Agricultural organizations say additional assistance for farmers and ranchers reeling from the economic effects of COVID-19 is crucial to keeping family operations in business. And while Congress continues to work on a new coronavirus relief package, that aid may not come anytime soon.
The Republican-controlled U.S. Senate released its $1 trillion Health, Economic Assistance, Liability Protection & Schools (HEALS) Act on July 27.
The U.S. House passed the $3 trillion Health and Economic Recovery Omnibus Emergency Solutions (HEROES) Act several weeks earlier.
Both bills provide relief for Americans struggling to stay afloat in the wake of the pandemic but differ drastically in amounts provided for different interests, including federal unemployment benefits, additional economic stimulus checks to individuals, additional funding for COVID-19 testing, SNAP benefits and aid for agriculture.
“We are pleased the Senate provided an additional $20 billion for agricultural producers, growers and processors impacted by the COVID-19 pandemic and included funds to strengthen the operations of agriculture-related federal agencies,” Texas Farm Bureau (TFB) National Legislative Director Laramie Adams said. “However, there is a lot of work that re-mains between House and Senate leaders to craft a final legislative package the president will sign.”
American Farm Bureau Federation (AFBF) and TFB asked for several provisions in the pro-posed legislation.
Those requests included replenishing Commodity Credit Corporation (CCC) funding, additional resources to U.S. Secretary of Agriculture Sonny Perdue for COVID-19 response, support for farms and ranches of all sizes and commodities that were impacted by the pandemic and liability protection for farmers and ranchers who are doing their best to protect their workforce.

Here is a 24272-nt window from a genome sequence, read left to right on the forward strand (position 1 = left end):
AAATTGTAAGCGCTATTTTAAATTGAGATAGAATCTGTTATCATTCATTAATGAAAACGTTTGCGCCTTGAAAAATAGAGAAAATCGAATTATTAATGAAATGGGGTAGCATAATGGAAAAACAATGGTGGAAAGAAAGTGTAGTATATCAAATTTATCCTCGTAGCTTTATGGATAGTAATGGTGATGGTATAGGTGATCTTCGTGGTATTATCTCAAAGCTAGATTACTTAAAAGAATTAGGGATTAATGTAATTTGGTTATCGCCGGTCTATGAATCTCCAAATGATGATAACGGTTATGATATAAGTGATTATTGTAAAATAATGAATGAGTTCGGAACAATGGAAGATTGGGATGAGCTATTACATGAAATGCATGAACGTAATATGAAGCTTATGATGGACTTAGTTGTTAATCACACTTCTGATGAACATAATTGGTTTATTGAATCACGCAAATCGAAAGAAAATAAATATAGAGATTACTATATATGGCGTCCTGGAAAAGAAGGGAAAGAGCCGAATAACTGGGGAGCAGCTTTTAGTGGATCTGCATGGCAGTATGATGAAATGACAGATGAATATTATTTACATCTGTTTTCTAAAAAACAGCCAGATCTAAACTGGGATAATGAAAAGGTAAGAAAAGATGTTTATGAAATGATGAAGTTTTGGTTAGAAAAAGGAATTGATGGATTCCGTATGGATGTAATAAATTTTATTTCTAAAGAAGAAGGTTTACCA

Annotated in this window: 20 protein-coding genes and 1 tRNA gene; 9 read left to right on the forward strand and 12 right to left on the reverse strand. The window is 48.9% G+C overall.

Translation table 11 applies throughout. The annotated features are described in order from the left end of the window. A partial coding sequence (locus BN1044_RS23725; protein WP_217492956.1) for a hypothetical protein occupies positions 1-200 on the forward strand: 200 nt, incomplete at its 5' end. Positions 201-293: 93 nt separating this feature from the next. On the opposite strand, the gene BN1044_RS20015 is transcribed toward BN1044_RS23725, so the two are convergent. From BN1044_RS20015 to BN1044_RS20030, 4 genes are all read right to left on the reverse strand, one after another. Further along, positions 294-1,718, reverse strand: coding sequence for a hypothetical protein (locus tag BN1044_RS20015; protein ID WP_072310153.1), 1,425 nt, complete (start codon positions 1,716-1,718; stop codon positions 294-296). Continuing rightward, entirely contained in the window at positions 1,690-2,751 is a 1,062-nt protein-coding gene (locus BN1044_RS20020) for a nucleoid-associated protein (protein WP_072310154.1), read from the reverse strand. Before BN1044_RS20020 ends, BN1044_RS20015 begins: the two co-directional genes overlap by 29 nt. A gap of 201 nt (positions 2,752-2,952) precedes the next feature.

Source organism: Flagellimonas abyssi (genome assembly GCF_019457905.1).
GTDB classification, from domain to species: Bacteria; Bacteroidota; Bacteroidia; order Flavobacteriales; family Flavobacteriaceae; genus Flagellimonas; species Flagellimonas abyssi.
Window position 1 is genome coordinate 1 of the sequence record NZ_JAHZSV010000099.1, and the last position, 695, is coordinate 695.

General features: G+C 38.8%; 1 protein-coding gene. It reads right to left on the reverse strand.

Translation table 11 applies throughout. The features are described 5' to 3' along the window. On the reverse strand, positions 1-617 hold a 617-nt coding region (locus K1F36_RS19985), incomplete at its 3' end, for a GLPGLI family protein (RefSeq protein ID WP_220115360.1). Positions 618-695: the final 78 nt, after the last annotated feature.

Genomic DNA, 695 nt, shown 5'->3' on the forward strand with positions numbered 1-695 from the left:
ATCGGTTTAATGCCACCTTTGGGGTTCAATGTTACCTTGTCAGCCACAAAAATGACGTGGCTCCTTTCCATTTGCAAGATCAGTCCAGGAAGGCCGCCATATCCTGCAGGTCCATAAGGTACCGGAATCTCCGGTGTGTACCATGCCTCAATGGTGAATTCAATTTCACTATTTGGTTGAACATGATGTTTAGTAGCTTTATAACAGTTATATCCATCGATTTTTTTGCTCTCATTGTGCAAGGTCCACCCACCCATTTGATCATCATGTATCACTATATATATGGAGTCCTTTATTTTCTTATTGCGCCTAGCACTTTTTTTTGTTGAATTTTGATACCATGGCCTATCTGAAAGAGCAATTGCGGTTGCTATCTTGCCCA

Additional requests included aid to contract poultry producers, waiving overtime fees for U.S. Department of Agriculture (USDA) Food Safety and Inspection Service meat inspectors at smaller packing plants and to open Conservation Reserve Program lands for emergency haying and grazing.
Provisions for farmers, ranchers and other agribusinesses in the Senate’s HEALS Act include $20.457 billion to USDA, U.S. Food and Drug Administration and related agencies.
The Office of Agriculture Secretary would receive $20 billion to provide additional funding to assist farmers, ranchers and other related agricultural sectors impacted by COVID-19.
Eligible commodities covered in the HEALS Act include specialty crops, non-specialty crops, dairy, livestock and poultry, as well as livestock and poultry that had to be depopulated be-cause of lack of access to processors. Growers who produce livestock or poultry under a contract for another entity are also included.
The remaining funds would be distributed among USDA agencies, including the Farm Service Agency, Foreign Agricultural Service, Food and Nutrition Service and Agriculture Quarantine and Inspection Service.
“We appreciate the Senate for working to provide additional assistance to farm and ranch families struggling through this pandemic,” Adams said. “While a long road of negotiations lie ahead, Texas Farm Bureau will continue working with leaders in Washington, D.C., every step of the way to help ensure agriculture receives the needed resources. At the end of the day, this is about providing the resources needed to keep our farmers and ranchers in business.”